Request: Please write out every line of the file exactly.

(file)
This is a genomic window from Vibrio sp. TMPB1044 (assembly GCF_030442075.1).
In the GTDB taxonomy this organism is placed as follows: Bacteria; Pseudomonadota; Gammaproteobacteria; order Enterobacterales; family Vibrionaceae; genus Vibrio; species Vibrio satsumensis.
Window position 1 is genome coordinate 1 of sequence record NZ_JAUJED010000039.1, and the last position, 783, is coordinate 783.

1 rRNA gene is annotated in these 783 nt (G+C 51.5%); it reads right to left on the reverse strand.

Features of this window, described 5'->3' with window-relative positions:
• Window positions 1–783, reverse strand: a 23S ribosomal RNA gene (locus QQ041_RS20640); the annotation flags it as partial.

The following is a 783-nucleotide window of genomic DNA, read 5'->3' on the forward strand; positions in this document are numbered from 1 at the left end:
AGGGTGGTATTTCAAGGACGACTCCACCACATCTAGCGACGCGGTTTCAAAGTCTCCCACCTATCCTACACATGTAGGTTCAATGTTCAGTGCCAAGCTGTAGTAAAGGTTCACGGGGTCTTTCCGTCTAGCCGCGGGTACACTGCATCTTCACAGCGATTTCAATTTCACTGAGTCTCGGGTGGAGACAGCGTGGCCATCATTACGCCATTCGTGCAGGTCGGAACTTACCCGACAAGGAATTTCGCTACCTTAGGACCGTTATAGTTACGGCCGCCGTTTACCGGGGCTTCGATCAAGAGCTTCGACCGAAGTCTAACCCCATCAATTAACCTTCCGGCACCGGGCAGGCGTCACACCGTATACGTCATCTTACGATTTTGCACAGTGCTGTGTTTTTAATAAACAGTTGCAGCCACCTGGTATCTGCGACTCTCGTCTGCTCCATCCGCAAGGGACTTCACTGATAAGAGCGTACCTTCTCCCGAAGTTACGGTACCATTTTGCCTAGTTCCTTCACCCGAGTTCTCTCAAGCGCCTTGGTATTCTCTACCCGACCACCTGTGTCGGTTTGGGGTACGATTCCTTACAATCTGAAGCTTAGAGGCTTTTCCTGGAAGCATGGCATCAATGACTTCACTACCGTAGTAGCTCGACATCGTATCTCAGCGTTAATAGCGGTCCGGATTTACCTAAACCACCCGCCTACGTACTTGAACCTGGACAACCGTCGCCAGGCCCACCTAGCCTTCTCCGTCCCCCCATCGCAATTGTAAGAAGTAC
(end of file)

This is a genomic window from Vibrio sp. TMPB1044 (assembly GCF_030442075.1).
In the GTDB taxonomy this organism is placed as follows: Bacteria; Pseudomonadota; Gammaproteobacteria; order Enterobacterales; family Vibrionaceae; genus Vibrio; species Vibrio satsumensis.
Window position 1 is genome coordinate 1 of sequence record NZ_JAUJED010000039.1, and the last position, 783, is coordinate 783.

1 rRNA gene is annotated in these 783 nt (G+C 51.5%); it reads right to left on the reverse strand.

Features of this window, described 5'->3' with window-relative positions:
• Window positions 1–783, reverse strand: a 23S ribosomal RNA gene (locus QQ041_RS20640); the annotation flags it as partial.

The following is a 783-nucleotide window of genomic DNA, read 5'->3' on the forward strand; positions in this document are numbered from 1 at the left end:
AGGGTGGTATTTCAAGGACGACTCCACCACATCTAGCGACGCGGTTTCAAAGTCTCCCACCTATCCTACACATGTAGGTTCAATGTTCAGTGCCAAGCTGTAGTAAAGGTTCACGGGGTCTTTCCGTCTAGCCGCGGGTACACTGCATCTTCACAGCGATTTCAATTTCACTGAGTCTCGGGTGGAGACAGCGTGGCCATCATTACGCCATTCGTGCAGGTCGGAACTTACCCGACAAGGAATTTCGCTACCTTAGGACCGTTATAGTTACGGCCGCCGTTTACCGGGGCTTCGATCAAGAGCTTCGACCGAAGTCTAACCCCATCAATTAACCTTCCGGCACCGGGCAGGCGTCACACCGTATACGTCATCTTACGATTTTGCACAGTGCTGTGTTTTTAATAAACAGTTGCAGCCACCTGGTATCTGCGACTCTCGTCTGCTCCATCCGCAAGGGACTTCACTGATAAGAGCGTACCTTCTCCCGAAGTTACGGTACCATTTTGCCTAGTTCCTTCACCCGAGTTCTCTCAAGCGCCTTGGTATTCTCTACCCGACCACCTGTGTCGGTTTGGGGTACGATTCCTTACAATCTGAAGCTTAGAGGCTTTTCCTGGAAGCATGGCATCAATGACTTCACTACCGTAGTAGCTCGACATCGTATCTCAGCGTTAATAGCGGTCCGGATTTACCTAAACCACCCGCCTACGTACTTGAACCTGGACAACCGTCGCCAGGCCCACCTAGCCTTCTCCGTCCCCCCATCGCAATTGTAAGAAGTAC